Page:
A Closer Look at This Year's Farm Aid

“If you drive a car and pass a farm stand,” said Neil Young, “you stop and make a purchase.” Can we get an amen?

Farm Aid co-founder John Cougar Mellencamp hits the stage with dramatic agricultural images running as backdrop throughout the show.

Around these parts, it’s no secret that we love our farmers—which is why we were thrilled to attend this year’s Farm Aid last weekend in Hartford, Connecticut.

Founded in 1985, Farm Aid began as a benefit concert to raise money for family farmers in the United States. Earlier that same year, at Live Aid, Bob Dylan had said, on stage, that he hoped some of the concert’s fundraising would go to help American farmers in danger of losing their farms through mortgage debt. His fellow musicians Willie Nelson, John Mellencamp and Neil Young were inspired by Dylan’s comments—and organized the first Farm Aid soon after.

Now, 33 years later, Farm Aid has raised more than $53 million to promote a strong and resilient family farm system of agriculture. They also continue, each year, to throw one hell of an event.

During this year’s Farm Aid, the Edible team saw and heard some extraordinary things. Panelists at the concert included musicians and farmers who spent their time discussing the plight of the modern farmer (the stress of the job, and its links to suicide and depression), community food systems, the importance of diversity, and more.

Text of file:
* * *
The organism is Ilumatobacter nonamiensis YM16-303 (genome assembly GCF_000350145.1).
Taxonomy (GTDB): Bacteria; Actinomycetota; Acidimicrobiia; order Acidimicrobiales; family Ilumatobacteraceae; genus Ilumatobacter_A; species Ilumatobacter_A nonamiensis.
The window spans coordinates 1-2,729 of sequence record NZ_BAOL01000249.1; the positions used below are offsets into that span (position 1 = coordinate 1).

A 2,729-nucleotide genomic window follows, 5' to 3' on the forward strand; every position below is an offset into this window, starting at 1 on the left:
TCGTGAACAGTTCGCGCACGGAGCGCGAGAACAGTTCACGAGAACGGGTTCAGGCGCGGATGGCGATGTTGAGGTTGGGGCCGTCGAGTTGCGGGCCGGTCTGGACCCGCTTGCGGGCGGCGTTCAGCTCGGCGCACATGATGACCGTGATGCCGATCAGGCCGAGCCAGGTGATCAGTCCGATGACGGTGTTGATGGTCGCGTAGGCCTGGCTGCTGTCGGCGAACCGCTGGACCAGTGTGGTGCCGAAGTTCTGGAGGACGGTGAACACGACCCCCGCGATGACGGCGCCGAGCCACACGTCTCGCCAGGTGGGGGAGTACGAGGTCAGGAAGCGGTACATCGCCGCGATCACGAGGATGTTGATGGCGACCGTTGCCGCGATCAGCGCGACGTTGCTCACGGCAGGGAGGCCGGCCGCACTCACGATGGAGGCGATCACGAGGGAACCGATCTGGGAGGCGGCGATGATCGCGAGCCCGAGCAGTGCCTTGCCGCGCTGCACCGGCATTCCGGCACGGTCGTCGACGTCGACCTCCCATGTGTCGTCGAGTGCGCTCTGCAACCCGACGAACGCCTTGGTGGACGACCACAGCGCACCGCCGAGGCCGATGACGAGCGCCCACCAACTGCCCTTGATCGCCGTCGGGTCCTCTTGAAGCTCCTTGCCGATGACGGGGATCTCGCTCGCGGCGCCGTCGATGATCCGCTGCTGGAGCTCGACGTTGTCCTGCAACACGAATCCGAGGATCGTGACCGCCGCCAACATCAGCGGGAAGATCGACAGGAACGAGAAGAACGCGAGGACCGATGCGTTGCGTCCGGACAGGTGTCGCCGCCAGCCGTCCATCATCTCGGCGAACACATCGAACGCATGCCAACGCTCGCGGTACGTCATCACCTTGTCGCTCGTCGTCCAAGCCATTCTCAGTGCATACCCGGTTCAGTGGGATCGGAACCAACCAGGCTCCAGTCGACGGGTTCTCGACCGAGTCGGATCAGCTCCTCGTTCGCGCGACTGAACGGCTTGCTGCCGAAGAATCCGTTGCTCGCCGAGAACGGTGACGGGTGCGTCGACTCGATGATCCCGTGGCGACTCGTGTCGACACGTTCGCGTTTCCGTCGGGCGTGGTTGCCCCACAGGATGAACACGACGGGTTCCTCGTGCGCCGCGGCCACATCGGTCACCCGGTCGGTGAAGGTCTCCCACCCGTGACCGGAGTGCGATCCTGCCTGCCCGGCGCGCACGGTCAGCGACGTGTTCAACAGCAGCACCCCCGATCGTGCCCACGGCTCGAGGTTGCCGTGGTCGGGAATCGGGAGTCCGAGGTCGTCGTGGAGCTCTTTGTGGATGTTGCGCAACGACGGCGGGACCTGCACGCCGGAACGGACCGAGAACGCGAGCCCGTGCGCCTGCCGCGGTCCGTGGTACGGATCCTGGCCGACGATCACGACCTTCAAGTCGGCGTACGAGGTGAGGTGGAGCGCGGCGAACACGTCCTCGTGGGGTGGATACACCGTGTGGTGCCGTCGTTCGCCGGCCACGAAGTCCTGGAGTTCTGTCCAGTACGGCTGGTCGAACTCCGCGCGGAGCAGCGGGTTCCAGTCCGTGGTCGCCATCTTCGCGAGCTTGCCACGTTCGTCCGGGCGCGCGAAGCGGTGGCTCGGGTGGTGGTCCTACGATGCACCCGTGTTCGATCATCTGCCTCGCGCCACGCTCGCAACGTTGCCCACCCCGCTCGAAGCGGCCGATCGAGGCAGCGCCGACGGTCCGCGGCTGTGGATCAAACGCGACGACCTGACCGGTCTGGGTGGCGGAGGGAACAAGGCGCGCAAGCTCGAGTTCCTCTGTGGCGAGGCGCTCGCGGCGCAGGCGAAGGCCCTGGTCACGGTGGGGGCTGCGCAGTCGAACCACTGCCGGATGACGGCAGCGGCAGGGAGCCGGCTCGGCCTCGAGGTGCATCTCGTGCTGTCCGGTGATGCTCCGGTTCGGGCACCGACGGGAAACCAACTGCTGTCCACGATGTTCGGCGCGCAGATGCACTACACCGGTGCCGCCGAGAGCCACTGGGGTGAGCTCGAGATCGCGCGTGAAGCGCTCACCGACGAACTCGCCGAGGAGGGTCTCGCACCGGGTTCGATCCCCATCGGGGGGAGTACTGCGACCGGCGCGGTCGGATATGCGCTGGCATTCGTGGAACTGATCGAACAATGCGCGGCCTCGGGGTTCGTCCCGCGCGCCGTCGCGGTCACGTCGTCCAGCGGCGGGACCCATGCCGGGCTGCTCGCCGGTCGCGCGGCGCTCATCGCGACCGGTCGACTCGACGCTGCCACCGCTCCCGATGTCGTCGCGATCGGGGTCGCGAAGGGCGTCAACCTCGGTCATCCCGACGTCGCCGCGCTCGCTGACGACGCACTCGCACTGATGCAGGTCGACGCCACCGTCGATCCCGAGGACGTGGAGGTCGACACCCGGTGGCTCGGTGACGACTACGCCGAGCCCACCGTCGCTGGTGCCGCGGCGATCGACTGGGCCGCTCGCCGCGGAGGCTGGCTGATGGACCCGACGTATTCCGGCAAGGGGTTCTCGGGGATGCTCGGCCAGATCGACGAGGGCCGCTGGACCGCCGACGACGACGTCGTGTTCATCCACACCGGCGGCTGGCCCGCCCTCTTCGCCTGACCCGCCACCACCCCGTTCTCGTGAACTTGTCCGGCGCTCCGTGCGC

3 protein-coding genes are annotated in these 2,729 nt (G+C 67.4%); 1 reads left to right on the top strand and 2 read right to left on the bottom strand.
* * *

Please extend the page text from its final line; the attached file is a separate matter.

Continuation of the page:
On stage, Neil Young led the audience in a pledge we’d love everyone to make. “If you drive a car and pass a farm stand,” he said, “you stop and make a purchase.” Repeat it with us: If you drive a car and pass a farm stand, you stop and make a purchase.

Can we get an amen?

Want to take a closer look at this year’s Farm Aid? Enjoy our own Lindsay Morris’s photographs from the event below.

Farm Aid attendees arrive at the event to some thought-provoking questions.

It wouldn’t be Farm Aid without a seed swap.

Natural disasters like the recent Hurricane Florence are timely reminders of the increasing challenges facing farmers today.

Panel discussions on the Farmyard Stage.

Big Chick Energy.

Attendees line up for fresh fish from Lone Cedar Cafe’s food truck.

Cups of sprouted greens from Knox’s Urban Farm Incubator.

The Hemperor aims to legalize industrial hemp. Read more about his campaign at TheHemperor.com.

We loved the offerings at the Patagonia pop-up made from hemp.

It was a beautiful day for a concert.

Willie Nelson’s son, Lukas Nelson, was a stronghold throughout the 12 hour day of music.

Farm Aid co-founder Neil Young shoots photogs in media pit a smile.

 

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Meghan Harlow

Meghan is the editor of Edible East End and Edible Long Island.